> 
> ./std/format.d: putstr(tmpbuf[n .. _]);
> ./std/math2.d: real result = coefficients[_ - 1];
> ./std/math2.d: if (s[_ - 1] == 'h')
> ./std/path.d:     return fullname[i .. _];
> ./std/path.d: return fullname[i .. _];
> ./std/path.d: if (fullname.length && fullname[_ - 1] == '.')
> ./std/path.d: if (fullname.length && fullname[_ - 1] == '.')
> ./std/path.d: fullname = fullname[0 .. _ - existing.length] ~ ext;
> ./std/path.d:    return d.length < path.length && path[d.length] == sep[0];
> ./std/path.d:  else if (p1[_ - 1] == '\\')
> ./std/path.d:      p = p1 ~ p2[1 .. _];
> ./std/path.d:     else if (p1[_ - 1] == '\\')
> ./std/path.d: else if (p1[_ - 1] == sep[0])
> ./std/path.d:   if (fnmatch(name[j .. _], pattern[pi + 1 .. _]))
> ./std/regexp.d: result ~= string[p .. _];
> [snip many more examples from phobos] 
> 
> 
March 12, 2005
Considering I was (at least one of) the people who suggested it, I'm on board.  Walter?

John Demme

Kris wrote:
> Forgive me, but I didn't see much, if any, criticism of the following which was
> posted early on:
> 
> $length
> $argptr
> $arguments
> $file
> $line
> $timestamp
> 
> or the alternative:
> 
> @length
> @argptr
> @arguments
> @file
> @line
> @timestamp
> 
> Don't wish to drag this out any longer than it has to be, but, please remind me
> of the arguments against collating all such meta-tags together under one roof
> .. there's a number of benefits in adopting the above, right? 
> 
> I'm certainly not too fond of adopting a __NAME__ approach for __file__ et. al.,
> so what are the alternatives there? And then what about _arguments and _argptr?
> 
> Does this point out a problem with NG's in general? ~ perhaps all too often the
> bigger picture is lost to the winds?
> 
> - Kris
> 
> 
> 
> In article <d0t00q$2rl8$1@digitaldaemon.com>, Matthew says...
> 
>>
>>"John Reimer" <brk_6502@yahoo.com> wrote in message news:d0sdva$27g1$1@digitaldaemon.com...
>>
>>>Derek Parnell wrote:
>>>
>>>
>>>>>>Of all the alternatives, this ones seems to be a better choice. It's definitely not perfect, but perfect is hard to come by.
>>>>>
>>>>>Grammar correction: "Of all the alternatives, this one seems to be the best choice." :-P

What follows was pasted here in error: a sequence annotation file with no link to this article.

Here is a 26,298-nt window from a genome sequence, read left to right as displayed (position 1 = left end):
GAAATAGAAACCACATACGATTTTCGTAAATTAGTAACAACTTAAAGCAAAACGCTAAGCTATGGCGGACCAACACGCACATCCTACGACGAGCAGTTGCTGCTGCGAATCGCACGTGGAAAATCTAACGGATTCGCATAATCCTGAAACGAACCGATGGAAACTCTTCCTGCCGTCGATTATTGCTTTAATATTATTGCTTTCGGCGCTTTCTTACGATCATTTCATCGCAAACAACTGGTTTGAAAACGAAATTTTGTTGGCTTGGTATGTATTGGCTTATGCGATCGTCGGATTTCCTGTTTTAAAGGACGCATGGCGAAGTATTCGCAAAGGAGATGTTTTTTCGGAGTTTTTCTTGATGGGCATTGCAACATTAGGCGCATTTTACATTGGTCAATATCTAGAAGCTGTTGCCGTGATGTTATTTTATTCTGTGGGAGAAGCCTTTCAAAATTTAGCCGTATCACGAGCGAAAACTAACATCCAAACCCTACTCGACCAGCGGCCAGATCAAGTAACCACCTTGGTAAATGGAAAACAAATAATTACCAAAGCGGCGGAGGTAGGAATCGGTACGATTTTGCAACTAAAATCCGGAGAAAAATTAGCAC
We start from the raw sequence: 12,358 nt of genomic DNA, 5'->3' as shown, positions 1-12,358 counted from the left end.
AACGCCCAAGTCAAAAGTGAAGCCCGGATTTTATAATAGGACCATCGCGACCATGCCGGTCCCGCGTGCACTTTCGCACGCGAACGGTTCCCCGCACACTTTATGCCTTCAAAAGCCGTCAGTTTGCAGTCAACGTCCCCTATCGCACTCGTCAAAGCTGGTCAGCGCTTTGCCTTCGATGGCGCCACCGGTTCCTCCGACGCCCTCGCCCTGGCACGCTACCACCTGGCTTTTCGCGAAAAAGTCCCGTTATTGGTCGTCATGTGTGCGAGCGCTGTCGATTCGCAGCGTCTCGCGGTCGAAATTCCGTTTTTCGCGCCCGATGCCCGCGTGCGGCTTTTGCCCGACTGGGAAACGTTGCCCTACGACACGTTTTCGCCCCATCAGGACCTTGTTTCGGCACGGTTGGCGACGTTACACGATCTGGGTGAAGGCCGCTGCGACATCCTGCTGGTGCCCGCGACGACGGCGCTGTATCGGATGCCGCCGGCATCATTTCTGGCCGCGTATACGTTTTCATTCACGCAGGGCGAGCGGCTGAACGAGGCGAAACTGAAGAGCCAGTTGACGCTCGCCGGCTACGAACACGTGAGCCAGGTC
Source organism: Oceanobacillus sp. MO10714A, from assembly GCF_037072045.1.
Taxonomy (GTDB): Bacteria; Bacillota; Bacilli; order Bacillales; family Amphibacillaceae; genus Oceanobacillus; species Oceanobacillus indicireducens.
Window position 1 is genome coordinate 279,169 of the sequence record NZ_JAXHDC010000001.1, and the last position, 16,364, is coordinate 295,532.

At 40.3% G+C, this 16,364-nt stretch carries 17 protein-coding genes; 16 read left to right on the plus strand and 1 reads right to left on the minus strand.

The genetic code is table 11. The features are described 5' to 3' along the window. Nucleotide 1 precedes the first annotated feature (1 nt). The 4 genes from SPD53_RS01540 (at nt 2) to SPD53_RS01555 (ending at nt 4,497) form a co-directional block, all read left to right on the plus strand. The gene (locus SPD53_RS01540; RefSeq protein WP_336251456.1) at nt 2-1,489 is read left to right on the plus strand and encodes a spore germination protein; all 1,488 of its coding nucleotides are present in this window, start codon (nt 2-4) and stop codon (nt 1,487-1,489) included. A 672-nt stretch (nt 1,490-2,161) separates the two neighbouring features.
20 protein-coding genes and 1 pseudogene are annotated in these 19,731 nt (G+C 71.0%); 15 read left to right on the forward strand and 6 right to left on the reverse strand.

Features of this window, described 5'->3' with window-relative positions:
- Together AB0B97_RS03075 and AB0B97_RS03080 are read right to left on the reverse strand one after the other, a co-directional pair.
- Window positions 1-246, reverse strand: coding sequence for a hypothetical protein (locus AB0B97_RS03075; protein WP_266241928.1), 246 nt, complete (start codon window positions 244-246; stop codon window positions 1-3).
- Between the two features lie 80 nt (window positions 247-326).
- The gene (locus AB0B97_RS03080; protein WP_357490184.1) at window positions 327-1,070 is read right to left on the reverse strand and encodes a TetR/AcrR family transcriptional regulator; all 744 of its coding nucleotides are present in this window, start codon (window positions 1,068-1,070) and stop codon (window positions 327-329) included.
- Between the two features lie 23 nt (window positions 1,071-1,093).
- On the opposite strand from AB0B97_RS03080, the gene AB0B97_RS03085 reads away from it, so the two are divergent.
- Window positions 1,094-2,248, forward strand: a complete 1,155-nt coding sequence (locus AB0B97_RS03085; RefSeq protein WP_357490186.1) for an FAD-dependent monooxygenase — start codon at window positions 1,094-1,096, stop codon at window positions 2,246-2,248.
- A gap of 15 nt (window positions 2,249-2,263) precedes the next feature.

>>>>
>>>>
>>>>No it doesn't ;-)
>>>
>>>Ha! :-)
>>
>>Are we yet ready to agree that neither $ not _ not $length have survived enough criticism to pass, and that therefore all should be deprecated, and we should, now, move on to more significant flaws in the language.
>>
>>I say we all give Walter a hearty slap on the back for moving to the try-it-out paradigm, and declare this first one a success (albeit that it's a success in the negative).
>>
>>Matthew
>>
>>
> 
> 
> 
March 13, 2005
Kris schrieb:
> Forgive me, but I didn't see much, if any, criticism of the following which was
> posted early on:
> 
> $length
> $argptr
> $arguments
> $file
> $line
> $timestamp

I think, this is the cleanest approach so far. The list can easily be extended arbitrarily for anything that cannot be parsed quite like a regular identifier but is not important enough to be a keyword.

Furthermore, this approach still leaves quite some room for $ to be used for other big issues.

Anyhow: I would still prefer $len over $length for reasons I have given before.

Ciao,
Norbert
March 13, 2005
Norbert Nemec wrote:

> I'm certainly not too fond of adopting a __NAME__ approach for __file__ et. al.,
> so what are the alternatives there? And then what about _arguments and _argptr?

> I think, this is the cleanest approach so far. The list can easily be extended arbitrarily for anything that cannot be parsed quite like a regular identifier but is not important enough to be a keyword.

But then again, what's the big difference between _ and $ in that case?

Why is:
> $length
> $argptr
> $arguments
> $file
> $line
> $timestamp

Better than:
> _length
> _argptr
> _arguments
> __FILE__
> __LINE__
> __TIMESTAMP__

("length" and "$" are both evil and must be thrown down a cliff,
 _length is only useful for templates - otherwise use AA.length?)

I just don't see the point of changing it, into something so similar ?
But I'm pretty tired of this thread so I'll just wait it out, myself...

> Furthermore, this approach still leaves quite some room for $ to be used for other big issues.

$ @ makes it look like variables to programmers used to shell and Perl, just like the `` strings make it look like it runs external programs...

I definitely prefer _name, __NAME__ and r"" over these "alternatives".
Can't say that I plan to use *any* of them in most of the regular code?

They're all pretty specialized, IMHO. (for Templates/Variadics/Logging)
*I* think that you should save $ and @ for something else completely...

--anders
March 13, 2005